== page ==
Tuesday, November 17, 2015

Why do you need clear gesso?

I used to ask myself why I would need clear gesso. Gel medium seals surfaces and then you can layer over, and white gesso does the job to prep plain paper. So why would you spend money on yet another art supply? This year I've found the answer....
I first used it HERE when I wanted to stop pens bleeding up through my layers
and it's a great solution for being able to use shiny magazine images as a collaged layer - apply clear gesso
and then you are able to apply other mediums over the top 
This was my paint over collage Life Book lesson. The clear gesso gives lovely 'tooth'/grip - here it is wet
and I like the  brush markings it can leave as another textural layer once it's dry and being worked over
Katie Kendrick used clear gesso in her Documented Life project to seal her photo transfers so she could add a layer of coloured pencils and pastels. 
In the Documented Life project in June, Lorraine Bell shared how she uses clear gesso as a surface for watercolour in a non-watercolour paper journal. Go HERE for that post.
I used it in Week 35 of Documented Life to seal my watercolour layer so that I could add more watercolours and acrylics on top without re-activating and blending colours.
In my Life Book lesson with Jeanne Oliver, she used clear gesso over neocolor II crayons to set and layer colours on the face - again I liked the extra texture this gave and it was easy to work over with additional layers because it was sealed as well.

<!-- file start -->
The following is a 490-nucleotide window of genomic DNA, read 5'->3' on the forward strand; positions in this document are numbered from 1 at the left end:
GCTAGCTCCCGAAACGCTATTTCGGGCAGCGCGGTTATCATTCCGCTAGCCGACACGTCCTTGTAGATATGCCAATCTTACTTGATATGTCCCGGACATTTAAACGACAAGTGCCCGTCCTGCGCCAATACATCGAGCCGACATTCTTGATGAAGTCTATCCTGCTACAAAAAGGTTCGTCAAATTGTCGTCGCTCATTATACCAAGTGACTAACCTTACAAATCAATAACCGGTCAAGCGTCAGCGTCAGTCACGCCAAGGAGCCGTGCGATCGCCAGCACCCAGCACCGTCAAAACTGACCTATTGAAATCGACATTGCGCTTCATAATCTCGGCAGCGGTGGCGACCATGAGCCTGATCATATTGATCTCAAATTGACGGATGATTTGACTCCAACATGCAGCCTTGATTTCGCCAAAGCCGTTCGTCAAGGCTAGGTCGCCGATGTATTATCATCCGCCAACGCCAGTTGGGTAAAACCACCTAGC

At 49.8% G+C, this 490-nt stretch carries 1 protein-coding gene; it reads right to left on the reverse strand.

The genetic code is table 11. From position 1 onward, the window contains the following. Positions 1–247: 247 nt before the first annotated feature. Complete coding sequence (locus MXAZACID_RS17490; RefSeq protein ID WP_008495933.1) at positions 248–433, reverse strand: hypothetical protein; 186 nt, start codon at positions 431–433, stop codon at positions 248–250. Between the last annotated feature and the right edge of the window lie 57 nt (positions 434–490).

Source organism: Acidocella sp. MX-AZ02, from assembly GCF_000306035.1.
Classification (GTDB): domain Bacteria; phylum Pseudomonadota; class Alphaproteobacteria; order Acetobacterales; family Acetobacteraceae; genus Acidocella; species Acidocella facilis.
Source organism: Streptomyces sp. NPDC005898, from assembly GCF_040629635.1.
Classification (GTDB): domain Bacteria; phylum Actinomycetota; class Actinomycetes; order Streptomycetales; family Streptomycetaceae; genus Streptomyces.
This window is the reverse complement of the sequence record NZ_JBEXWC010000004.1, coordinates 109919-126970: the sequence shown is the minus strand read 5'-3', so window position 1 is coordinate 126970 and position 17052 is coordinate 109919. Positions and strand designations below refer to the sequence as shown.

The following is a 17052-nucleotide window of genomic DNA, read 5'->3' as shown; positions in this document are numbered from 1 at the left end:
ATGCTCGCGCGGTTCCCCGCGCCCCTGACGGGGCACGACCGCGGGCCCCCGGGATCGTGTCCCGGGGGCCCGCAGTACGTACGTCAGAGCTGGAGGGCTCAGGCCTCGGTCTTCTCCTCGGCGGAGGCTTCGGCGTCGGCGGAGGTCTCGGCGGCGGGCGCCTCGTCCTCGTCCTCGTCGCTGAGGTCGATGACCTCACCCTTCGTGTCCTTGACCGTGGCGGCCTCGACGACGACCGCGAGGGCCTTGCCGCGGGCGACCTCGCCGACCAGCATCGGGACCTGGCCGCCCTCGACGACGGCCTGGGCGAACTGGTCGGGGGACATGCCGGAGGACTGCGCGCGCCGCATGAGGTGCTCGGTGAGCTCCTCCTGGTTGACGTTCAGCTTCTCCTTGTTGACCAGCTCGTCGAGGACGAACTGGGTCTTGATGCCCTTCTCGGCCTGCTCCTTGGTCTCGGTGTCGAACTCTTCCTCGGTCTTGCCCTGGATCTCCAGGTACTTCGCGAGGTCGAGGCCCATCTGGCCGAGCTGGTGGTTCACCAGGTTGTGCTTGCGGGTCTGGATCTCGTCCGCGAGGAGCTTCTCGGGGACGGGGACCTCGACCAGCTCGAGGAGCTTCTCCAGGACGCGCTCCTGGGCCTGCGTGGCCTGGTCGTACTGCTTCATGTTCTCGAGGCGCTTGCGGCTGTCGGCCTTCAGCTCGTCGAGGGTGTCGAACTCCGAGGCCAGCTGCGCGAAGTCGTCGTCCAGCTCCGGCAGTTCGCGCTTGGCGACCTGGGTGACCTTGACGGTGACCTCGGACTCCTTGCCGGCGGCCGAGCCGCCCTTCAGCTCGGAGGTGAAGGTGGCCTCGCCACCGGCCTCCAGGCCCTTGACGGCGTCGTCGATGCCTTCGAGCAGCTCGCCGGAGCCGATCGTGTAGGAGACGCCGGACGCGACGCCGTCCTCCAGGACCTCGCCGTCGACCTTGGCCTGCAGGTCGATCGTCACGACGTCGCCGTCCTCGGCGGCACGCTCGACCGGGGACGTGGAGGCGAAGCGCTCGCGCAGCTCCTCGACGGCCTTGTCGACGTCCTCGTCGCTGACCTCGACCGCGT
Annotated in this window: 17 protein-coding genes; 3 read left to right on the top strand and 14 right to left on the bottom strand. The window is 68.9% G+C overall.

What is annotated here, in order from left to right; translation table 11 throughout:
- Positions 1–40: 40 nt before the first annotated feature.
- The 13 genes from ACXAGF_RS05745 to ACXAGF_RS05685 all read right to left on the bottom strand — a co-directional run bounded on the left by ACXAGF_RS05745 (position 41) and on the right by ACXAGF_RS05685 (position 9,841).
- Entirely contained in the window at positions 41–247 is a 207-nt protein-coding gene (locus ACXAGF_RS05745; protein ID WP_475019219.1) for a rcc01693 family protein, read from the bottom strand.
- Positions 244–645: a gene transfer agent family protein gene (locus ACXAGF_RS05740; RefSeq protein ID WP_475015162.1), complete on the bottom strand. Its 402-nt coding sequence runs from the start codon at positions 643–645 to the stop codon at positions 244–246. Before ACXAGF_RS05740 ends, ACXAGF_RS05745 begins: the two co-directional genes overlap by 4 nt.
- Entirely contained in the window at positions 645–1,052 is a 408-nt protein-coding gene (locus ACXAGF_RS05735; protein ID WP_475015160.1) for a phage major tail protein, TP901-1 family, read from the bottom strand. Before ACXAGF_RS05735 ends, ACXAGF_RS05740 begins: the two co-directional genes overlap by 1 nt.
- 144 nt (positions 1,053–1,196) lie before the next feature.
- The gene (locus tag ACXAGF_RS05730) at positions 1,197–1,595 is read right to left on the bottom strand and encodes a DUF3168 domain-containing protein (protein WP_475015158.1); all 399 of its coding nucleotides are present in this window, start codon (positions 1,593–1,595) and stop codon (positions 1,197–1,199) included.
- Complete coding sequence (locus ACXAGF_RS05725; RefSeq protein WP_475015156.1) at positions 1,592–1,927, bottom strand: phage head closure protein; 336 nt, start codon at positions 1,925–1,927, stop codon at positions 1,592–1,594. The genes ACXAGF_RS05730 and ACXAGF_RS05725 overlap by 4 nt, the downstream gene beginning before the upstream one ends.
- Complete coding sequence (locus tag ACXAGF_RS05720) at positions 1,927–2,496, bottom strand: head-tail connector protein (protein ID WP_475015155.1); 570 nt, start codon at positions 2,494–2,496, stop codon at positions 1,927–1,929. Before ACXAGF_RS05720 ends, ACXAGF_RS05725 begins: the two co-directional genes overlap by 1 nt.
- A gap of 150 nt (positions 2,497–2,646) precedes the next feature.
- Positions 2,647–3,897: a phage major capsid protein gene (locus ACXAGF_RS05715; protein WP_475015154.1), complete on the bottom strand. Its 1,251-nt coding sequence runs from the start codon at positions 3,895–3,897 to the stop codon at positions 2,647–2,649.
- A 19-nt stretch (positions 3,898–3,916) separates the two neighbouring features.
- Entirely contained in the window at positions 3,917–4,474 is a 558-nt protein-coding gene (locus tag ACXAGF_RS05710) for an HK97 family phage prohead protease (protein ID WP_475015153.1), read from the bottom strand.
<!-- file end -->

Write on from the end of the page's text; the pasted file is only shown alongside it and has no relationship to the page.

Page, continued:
I don't do bible art journaling, but I somehow came across this post the other day which is about using clear gesso to prep your pages. This is another great use : strengthening and adding tooth to a thin page so you can then add art materials, and also for being able to still read the text beneath (white gesso as you know disguises the print).
For some other ways to incorporate clear gesso in your work check out Finnabair's blog - including using it with a palette knife for texture in your background or through a stencil
You can read about Finnabair's Art Basics clear gesso HERE and it's one of Tam's favourite supplies. Also worth a read is Rhonda Palazarri's post where she compares clear gesso and matte medium - you might not always like the effect of clear gesso.
I think clear gesso is useful for a number of purposes and a great addition to your supplies. In summary, my favourite use is if you like using a variety of papers and various wet media and you're not sure how the next layer will react - you can apply a layer of clear gesso over the entire surface of variables and have a unified surface with a nice tooth, and all your lower layers still visible (and I like the look of any brush strokes). You could also add colour to clear gesso to get gritty texture and permanence for watersoluble mediums!
As with other supplies, I don't spend big when I can get away with a cheaper alternative. I use the following which I probably chose because I got it on special!
Happy creating :-)


Zsuzsa Karoly-Smith said...

Great write-up on the uses of clear gesso! Never tried the Winsor and Newton one, only Liquitex. I find the Liquitex a bit too grainy. Is the W&N smoother, I wonder? That might be next on my shopping list, once the Liquitex runs out.

Lynette (NZ) said...

Can't answer that I'm afraid - I quite like the texture of my W&N but haven't tried another. The link to the bible journaling talks about this though and her fav is the Art Basics Finnabair brand.

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